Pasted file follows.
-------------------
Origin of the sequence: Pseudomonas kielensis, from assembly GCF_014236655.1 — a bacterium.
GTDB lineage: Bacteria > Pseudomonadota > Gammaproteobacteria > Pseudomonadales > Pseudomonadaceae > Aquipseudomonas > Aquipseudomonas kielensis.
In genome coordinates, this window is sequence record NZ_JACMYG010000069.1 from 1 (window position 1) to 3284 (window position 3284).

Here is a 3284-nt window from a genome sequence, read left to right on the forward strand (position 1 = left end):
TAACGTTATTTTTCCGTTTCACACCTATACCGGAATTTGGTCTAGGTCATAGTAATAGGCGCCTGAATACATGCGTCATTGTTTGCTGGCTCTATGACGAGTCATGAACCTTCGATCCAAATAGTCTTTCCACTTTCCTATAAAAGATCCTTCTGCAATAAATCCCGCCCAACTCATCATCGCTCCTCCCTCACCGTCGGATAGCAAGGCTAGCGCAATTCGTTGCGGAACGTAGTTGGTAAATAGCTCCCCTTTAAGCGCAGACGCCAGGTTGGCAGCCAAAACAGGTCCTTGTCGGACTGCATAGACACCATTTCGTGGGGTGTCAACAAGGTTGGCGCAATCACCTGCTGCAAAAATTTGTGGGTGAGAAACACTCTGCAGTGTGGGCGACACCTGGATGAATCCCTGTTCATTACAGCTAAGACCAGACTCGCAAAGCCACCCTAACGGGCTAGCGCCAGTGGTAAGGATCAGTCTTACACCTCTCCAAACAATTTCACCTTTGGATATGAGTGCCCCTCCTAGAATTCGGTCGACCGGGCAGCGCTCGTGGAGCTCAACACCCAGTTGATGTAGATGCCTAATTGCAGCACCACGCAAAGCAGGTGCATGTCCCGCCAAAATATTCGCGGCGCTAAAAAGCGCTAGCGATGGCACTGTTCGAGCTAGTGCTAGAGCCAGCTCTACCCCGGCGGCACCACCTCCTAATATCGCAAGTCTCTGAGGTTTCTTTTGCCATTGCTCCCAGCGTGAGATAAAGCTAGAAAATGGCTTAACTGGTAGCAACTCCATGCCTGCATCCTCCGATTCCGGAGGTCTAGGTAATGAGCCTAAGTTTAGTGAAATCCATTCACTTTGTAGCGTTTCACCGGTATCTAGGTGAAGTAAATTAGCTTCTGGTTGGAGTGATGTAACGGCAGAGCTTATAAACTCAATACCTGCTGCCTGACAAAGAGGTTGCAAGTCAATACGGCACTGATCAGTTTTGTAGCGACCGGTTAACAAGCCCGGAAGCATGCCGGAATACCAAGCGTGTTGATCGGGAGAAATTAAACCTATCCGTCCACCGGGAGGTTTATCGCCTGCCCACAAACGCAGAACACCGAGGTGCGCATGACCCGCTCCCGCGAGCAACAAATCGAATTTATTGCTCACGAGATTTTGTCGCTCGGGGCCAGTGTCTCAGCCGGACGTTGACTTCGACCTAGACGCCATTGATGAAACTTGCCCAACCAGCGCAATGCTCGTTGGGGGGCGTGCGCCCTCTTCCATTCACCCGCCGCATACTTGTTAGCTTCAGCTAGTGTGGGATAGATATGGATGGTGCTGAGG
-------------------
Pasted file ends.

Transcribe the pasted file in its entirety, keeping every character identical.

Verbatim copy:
Origin of the sequence: Pseudomonas kielensis, from assembly GCF_014236655.1 — a bacterium.
GTDB lineage: Bacteria > Pseudomonadota > Gammaproteobacteria > Pseudomonadales > Pseudomonadaceae > Aquipseudomonas > Aquipseudomonas kielensis.
In genome coordinates, this window is sequence record NZ_JACMYG010000069.1 from 1 (window position 1) to 3284 (window position 3284).

Here is a 3284-nt window from a genome sequence, read left to right on the forward strand (position 1 = left end):
TAACGTTATTTTTCCGTTTCACACCTATACCGGAATTTGGTCTAGGTCATAGTAATAGGCGCCTGAATACATGCGTCATTGTTTGCTGGCTCTATGACGAGTCATGAACCTTCGATCCAAATAGTCTTTCCACTTTCCTATAAAAGATCCTTCTGCAATAAATCCCGCCCAACTCATCATCGCTCCTCCCTCACCGTCGGATAGCAAGGCTAGCGCAATTCGTTGCGGAACGTAGTTGGTAAATAGCTCCCCTTTAAGCGCAGACGCCAGGTTGGCAGCCAAAACAGGTCCTTGTCGGACTGCATAGACACCATTTCGTGGGGTGTCAACAAGGTTGGCGCAATCACCTGCTGCAAAAATTTGTGGGTGAGAAACACTCTGCAGTGTGGGCGACACCTGGATGAATCCCTGTTCATTACAGCTAAGACCAGACTCGCAAAGCCACCCTAACGGGCTAGCGCCAGTGGTAAGGATCAGTCTTACACCTCTCCAAACAATTTCACCTTTGGATATGAGTGCCCCTCCTAGAATTCGGTCGACCGGGCAGCGCTCGTGGAGCTCAACACCCAGTTGATGTAGATGCCTAATTGCAGCACCACGCAAAGCAGGTGCATGTCCCGCCAAAATATTCGCGGCGCTAAAAAGCGCTAGCGATGGCACTGTTCGAGCTAGTGCTAGAGCCAGCTCTACCCCGGCGGCACCACCTCCTAATATCGCAAGTCTCTGAGGTTTCTTTTGCCATTGCTCCCAGCGTGAGATAAAGCTAGAAAATGGCTTAACTGGTAGCAACTCCATGCCTGCATCCTCCGATTCCGGAGGTCTAGGTAATGAGCCTAAGTTTAGTGAAATCCATTCACTTTGTAGCGTTTCACCGGTATCTAGGTGAAGTAAATTAGCTTCTGGTTGGAGTGATGTAACGGCAGAGCTTATAAACTCAATACCTGCTGCCTGACAAAGAGGTTGCAAGTCAATACGGCACTGATCAGTTTTGTAGCGACCGGTTAACAAGCCCGGAAGCATGCCGGAATACCAAGCGTGTTGATCGGGAGAAATTAAACCTATCCGTCCACCGGGAGGTTTATCGCCTGCCCACAAACGCAGAACACCGAGGTGCGCATGACCCGCTCCCGCGAGCAACAAATCGAATTTATTGCTCACGAGATTTTGTCGCTCGGGGCCAGTGTCTCAGCCGGACGTTGACTTCGACCTAGACGCCATTGATGAAACTTGCCCAACCAGCGCAATGCTCGTTGGGGGGCGTGCGCCCTCTTCCATTCACCCGCCGCATACTTGTTAGCTTCAGCTAGTGTGGGATAGATATGGATGGTGCTGAGG